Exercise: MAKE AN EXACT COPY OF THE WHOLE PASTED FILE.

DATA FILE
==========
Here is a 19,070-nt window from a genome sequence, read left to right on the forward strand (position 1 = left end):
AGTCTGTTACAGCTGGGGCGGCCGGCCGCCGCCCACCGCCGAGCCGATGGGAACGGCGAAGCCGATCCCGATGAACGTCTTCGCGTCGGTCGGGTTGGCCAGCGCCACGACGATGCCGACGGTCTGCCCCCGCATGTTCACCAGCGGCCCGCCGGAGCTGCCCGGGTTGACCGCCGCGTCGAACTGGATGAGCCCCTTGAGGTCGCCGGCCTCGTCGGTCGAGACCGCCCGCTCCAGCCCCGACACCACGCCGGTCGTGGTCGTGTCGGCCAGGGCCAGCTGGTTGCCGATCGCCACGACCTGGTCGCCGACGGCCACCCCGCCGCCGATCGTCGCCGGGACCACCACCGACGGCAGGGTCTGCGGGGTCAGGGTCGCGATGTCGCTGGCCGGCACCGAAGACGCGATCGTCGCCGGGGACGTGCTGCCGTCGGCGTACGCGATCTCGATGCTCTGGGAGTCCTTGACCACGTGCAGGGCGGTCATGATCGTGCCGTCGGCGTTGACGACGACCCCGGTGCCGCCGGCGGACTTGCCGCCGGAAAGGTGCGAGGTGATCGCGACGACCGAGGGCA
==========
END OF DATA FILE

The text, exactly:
Here is a 19,070-nt window from a genome sequence, read left to right on the forward strand (position 1 = left end):
AGTCTGTTACAGCTGGGGCGGCCGGCCGCCGCCCACCGCCGAGCCGATGGGAACGGCGAAGCCGATCCCGATGAACGTCTTCGCGTCGGTCGGGTTGGCCAGCGCCACGACGATGCCGACGGTCTGCCCCCGCATGTTCACCAGCGGCCCGCCGGAGCTGCCCGGGTTGACCGCCGCGTCGAACTGGATGAGCCCCTTGAGGTCGCCGGCCTCGTCGGTCGAGACCGCCCGCTCCAGCCCCGACACCACGCCGGTCGTGGTCGTGTCGGCCAGGGCCAGCTGGTTGCCGATCGCCACGACCTGGTCGCCGACGGCCACCCCGCCGCCGATCGTCGCCGGGACCACCACCGACGGCAGGGTCTGCGGGGTCAGGGTCGCGATGTCGCTGGCCGGCACCGAAGACGCGATCGTCGCCGGGGACGTGCTGCCGTCGGCGTACGCGATCTCGATGCTCTGGGAGTCCTTGACCACGTGCAGGGCGGTCATGATCGTGCCGTCGGCGTTGACGACGACCCCGGTGCCGCCGGCGGACTTGCCGCCGGAAAGGTGCGAGGTGATCGCGACGACCGAGGGCA